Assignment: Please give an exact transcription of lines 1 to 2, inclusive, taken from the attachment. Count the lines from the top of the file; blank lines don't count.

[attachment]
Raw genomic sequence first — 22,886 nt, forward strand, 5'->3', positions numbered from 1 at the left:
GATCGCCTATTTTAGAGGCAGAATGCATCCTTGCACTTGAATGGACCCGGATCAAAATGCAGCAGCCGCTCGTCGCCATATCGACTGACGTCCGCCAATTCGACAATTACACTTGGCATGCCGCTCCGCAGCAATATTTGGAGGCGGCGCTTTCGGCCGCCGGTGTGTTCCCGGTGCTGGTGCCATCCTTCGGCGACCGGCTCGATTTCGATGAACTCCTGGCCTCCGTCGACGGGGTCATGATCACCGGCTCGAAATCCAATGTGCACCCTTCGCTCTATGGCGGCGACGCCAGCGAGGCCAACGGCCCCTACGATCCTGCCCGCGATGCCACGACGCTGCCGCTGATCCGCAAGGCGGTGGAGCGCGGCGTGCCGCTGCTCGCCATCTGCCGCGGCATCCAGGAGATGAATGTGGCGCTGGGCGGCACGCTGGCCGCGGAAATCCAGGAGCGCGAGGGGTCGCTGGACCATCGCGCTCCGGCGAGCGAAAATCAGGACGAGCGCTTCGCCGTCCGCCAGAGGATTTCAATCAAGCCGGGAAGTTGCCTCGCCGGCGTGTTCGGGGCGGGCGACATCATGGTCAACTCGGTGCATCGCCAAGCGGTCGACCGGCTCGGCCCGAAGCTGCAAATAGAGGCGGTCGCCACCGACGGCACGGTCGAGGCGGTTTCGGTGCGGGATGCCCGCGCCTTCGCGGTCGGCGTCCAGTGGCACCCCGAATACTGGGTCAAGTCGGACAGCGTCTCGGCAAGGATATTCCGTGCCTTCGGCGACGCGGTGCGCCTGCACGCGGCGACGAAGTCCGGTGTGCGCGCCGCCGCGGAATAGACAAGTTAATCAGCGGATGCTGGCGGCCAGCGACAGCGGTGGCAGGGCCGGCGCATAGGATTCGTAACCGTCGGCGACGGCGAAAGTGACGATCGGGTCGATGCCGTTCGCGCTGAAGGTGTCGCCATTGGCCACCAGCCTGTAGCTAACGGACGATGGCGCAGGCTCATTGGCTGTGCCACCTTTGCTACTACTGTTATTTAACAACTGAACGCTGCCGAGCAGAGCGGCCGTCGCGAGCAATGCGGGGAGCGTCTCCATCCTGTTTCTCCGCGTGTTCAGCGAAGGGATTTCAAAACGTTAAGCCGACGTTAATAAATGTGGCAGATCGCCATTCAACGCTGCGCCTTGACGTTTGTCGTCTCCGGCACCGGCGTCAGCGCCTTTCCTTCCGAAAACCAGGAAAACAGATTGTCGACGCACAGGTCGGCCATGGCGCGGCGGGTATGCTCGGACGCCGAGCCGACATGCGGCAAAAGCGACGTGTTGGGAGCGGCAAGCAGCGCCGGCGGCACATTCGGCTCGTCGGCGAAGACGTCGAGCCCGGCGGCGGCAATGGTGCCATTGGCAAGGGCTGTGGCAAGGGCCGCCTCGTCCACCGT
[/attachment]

Raw genomic sequence first — 22,886 nt, forward strand, 5'->3', positions numbered from 1 at the left:
GATCGCCTATTTTAGAGGCAGAATGCATCCTTGCACTTGAATGGACCCGGATCAAAATGCAGCAGCCGCTCGTCGCCATATCGACTGACGTCCGCCAATTCGACAATTACACTTGGCATGCCGCTCCGCAGCAATATTTGGAGGCGGCGCTTTCGGCCGCCGGTGTGTTCCCGGTGCTGGTGCCATCCTTCGGCGACCGGCTCGATTTCGATGAACTCCTGGCCTCCGTCGACGGGGTCATGATCACCGGCTCGAAATCCAATGTGCACCCTTCGCTCTATGGCGGCGACGCCAGCGAGGCCAACGGCCCCTACGATCCTGCCCGCGATGCCACGACGCTGCCGCTGATCCGCAAGGCGGTGGAGCGCGGCGTGCCGCTGCTCGCCATCTGCCGCGGCATCCAGGAGATGAATGTGGCGCTGGGCGGCACGCTGGCCGCGGAAATCCAGGAGCGCGAGGGGTCGCTGGACCATCGCGCTCCGGCGAGCGAAAATCAGGACGAGCGCTTCGCCGTCCGCCAGAGGATTTCAATCAAGCCGGGAAGTTGCCTCGCCGGCGTGTTCGGGGCGGGCGACATCATGGTCAACTCGGTGCATCGCCAAGCGGTCGACCGGCTCGGCCCGAAGCTGCAAATAGAGGCGGTCGCCACCGACGGCACGGTCGAGGCGGTTTCGGTGCGGGATGCCCGCGCCTTCGCGGTCGGCGTCCAGTGGCACCCCGAATACTGGGTCAAGTCGGACAGCGTCTCGGCAAGGATATTCCGTGCCTTCGGCGACGCGGTGCGCCTGCACGCGGCGACGAAGTCCGGTGTGCGCGCCGCCGCGGAATAGACAAGTTAATCAGCGGATGCTGGCGGCCAGCGACAGCGGTGGCAGGGCCGGCGCATAGGATTCGTAACCGTCGGCGACGGCGAAAGTGACGATCGGGTCGATGCCGTTCGCGCTGAAGGTGTCGCCATTGGCCACCAGCCTGTAGCTAACGGACGATGGCGCAGGCTCATTGGCTGTGCCACCTTTGCTACTACTGTTATTTAACAACTGAACGCTGCCGAGCAGAGCGGCCGTCGCGAGCAATGCGGGGAGCGTCTCCATCCTGTTTCTCCGCGTGTTCAGCGAAGGGATTTCAAAACGTTAAGCCGACGTTAATAAATGTGGCAGATCGCCATTCAACGCTGCGCCTTGACGTTTGTCGTCTCCGGCACCGGCGTCAGCGCCTTTCCTTCCGAAAACCAGGAAAACAGATTGTCGACGCACAGGTCGGCCATGGCGCGGCGGGTATGCTCGGACGCCGAGCCGACATGCGGCAAAAGCGACGTGTTGGGAGCGGCAAGCAGCGCCGGCGGCACATTCGGCTCGTCGGCGAAGACGTCGAGCCCGGCGGCGGCAATGGTGCCATTGGCAAGGGCTGTGGCAAGGGCCGCCTCGTCCACCGT